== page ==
Wunderkammer article in Kairos

When Revision Is Redesign: Key Questions for Digital Scholarship

Susan H. Delagrange


Q: How can digital space be redesigned so that the experience of the user more closely corresponds to the meaning-making tropes of the argument?

design sketch, August 2005

First design sketch, August 2005

As I roughed out my initial sketches for the first Flash version, I identified three elements of a Wunderkammer that were fundamental to my project:

My decision to design the project in Flash was a direct result of these requirements. Flash is a multimedia authoring program currently published by Adobe Systems. It allowed me to create a strong visual interface within which I could seamlessly accommodate still images, video, and text, and add animation and interactivity to those components. Flash lends itself to publication on the Web, and retains full functionality when exported as a Shockwave Flash file.

We can engage with these artifacts and the social technologies in which they are embedded through the practice of what we might call "critical wonder": a process through which digital media designers can thoughtfully and imaginatively arrange evidence and articulate links in a critical practice of embodied discovery.

The choice of Flash was not a repudiation of print media; books and journals are important knowledge-structures in their own right. Although the relationship between their matter and manner often goes unexamined, Johanna Drucker (2003) has pointed out that digital composers can learn a great deal from books if we concentrate, not on what they look like, but on how they work. My choice simply recognized that the most persuasive way to make my argument about arrangement and re-arrangement as heuristic activities was to re-create as closely as possible the experience of arrangement and re-arrangement in a digital Wunderkammer. To imitate that sense of multiperspectival investigative space, and that experience of ruminative time, the stage and timeline of Flash were the ideal solution.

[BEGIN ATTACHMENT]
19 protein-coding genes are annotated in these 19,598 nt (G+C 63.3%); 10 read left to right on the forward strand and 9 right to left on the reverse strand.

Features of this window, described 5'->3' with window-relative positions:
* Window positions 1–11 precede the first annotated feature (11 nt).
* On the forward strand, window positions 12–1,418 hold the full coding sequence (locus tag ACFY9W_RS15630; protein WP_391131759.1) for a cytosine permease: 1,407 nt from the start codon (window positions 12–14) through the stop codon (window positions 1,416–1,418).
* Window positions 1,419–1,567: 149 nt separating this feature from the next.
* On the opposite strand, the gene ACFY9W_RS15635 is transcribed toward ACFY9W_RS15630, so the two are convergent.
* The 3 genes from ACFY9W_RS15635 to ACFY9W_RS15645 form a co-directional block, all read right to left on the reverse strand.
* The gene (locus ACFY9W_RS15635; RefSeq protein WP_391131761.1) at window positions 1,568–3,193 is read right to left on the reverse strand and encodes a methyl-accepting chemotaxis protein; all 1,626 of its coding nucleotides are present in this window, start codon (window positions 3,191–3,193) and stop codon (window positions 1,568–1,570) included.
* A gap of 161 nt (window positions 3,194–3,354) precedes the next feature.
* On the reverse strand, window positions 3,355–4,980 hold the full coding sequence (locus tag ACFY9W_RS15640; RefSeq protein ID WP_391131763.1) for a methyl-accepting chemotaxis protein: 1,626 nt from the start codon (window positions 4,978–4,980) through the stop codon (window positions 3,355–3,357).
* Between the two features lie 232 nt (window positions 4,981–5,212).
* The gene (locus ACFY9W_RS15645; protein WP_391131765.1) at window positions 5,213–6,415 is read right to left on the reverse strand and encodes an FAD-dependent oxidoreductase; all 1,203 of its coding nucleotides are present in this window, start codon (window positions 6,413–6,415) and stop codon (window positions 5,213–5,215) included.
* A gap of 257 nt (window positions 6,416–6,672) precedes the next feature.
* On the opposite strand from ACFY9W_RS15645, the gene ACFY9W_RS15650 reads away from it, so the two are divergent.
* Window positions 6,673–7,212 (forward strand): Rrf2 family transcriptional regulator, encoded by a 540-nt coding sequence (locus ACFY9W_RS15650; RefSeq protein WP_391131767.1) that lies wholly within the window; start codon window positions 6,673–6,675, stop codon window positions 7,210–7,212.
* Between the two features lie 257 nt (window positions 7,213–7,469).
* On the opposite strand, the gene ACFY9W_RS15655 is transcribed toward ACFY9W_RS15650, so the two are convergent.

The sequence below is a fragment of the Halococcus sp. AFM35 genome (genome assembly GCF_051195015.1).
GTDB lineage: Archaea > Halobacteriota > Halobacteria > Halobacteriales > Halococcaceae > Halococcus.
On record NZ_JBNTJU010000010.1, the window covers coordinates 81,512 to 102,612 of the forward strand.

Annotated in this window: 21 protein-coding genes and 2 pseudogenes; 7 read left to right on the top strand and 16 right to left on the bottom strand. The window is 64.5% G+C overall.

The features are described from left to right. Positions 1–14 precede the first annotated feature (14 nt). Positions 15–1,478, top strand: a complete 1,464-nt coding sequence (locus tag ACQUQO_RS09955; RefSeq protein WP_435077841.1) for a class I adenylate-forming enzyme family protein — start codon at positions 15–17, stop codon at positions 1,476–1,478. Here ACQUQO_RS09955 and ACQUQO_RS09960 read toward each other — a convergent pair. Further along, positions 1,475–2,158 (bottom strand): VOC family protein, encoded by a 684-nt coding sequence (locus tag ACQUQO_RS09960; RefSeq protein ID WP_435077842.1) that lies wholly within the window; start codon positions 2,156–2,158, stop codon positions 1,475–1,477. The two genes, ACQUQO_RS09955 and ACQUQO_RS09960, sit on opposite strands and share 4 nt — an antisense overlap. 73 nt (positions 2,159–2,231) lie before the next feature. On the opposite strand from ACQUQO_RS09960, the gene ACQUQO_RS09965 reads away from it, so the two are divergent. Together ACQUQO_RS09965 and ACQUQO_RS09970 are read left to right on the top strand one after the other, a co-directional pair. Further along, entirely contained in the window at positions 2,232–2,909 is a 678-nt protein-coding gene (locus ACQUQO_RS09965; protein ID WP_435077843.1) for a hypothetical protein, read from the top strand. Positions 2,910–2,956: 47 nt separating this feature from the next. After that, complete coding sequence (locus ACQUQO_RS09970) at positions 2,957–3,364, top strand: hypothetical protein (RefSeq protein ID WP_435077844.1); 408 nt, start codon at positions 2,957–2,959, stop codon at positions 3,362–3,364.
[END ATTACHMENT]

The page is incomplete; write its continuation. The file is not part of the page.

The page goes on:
Of course all design decisions have both affordances and constraints. Authoring in Flash requires significant computer memory and processor speed, and the program itself is expensive and has a steep learning curve. A high-speed Internet connection and up-to-date Adobe Flash Player are also necessary for the piece to function properly. Furthermore Flash movies are not yet fully accessible to screen readers and search engines, although Adobe is making progress on that front.

Screen shot from Bookling Monument

Screen shot from Violence of Text

Screen shot from Wundernet

Designing scholarship in new media requires continuous oscillation among the text, the images, and the visual and conceptual framework. An idea suggests an image, an image a sentence, a sentence a motion, a motion a placement, a placement another sentence, that sentence a link, and so on. Each step in the design process is scaffolded by what has gone before, and anticipates what might come next. Despite the best intentions, however, it is easy to become so engrossed in one part of the project that it directs the development of other elements in ways that are rhetorically or aesthetically unsound. As is often the case with multimodal projects, at first I concentrated too much on the visual design without paying sufficient attention to its relationship to the argument. The best multimedia digital scholarship—like Anne Wysocki's (2002) "Bookling Monument," Adrian Miles et al.'s (2003) "Violence of Text," or Anna Munster's (2001) Wundernet—intermingle text, image, sound and motion so seamlessly in making their arguments that it is impossible to imagine it could be done in another way, or in another medium.

The 2006 version of “Wunderkammer” was not yet as visually rich as I had imagined. More problematically, the text overwhelmed the images both literally (in number of lexia) and functionally (the words controlled the appearance of the images). I needed to retrace my steps, revisit the fundamental characteristics of a visual canon of arrangement—visuality, mobility, and user-controlled experience—and redesign the interface to align with my conviction that digital arrangement could become a wonder-inducing, discovery-producing activity.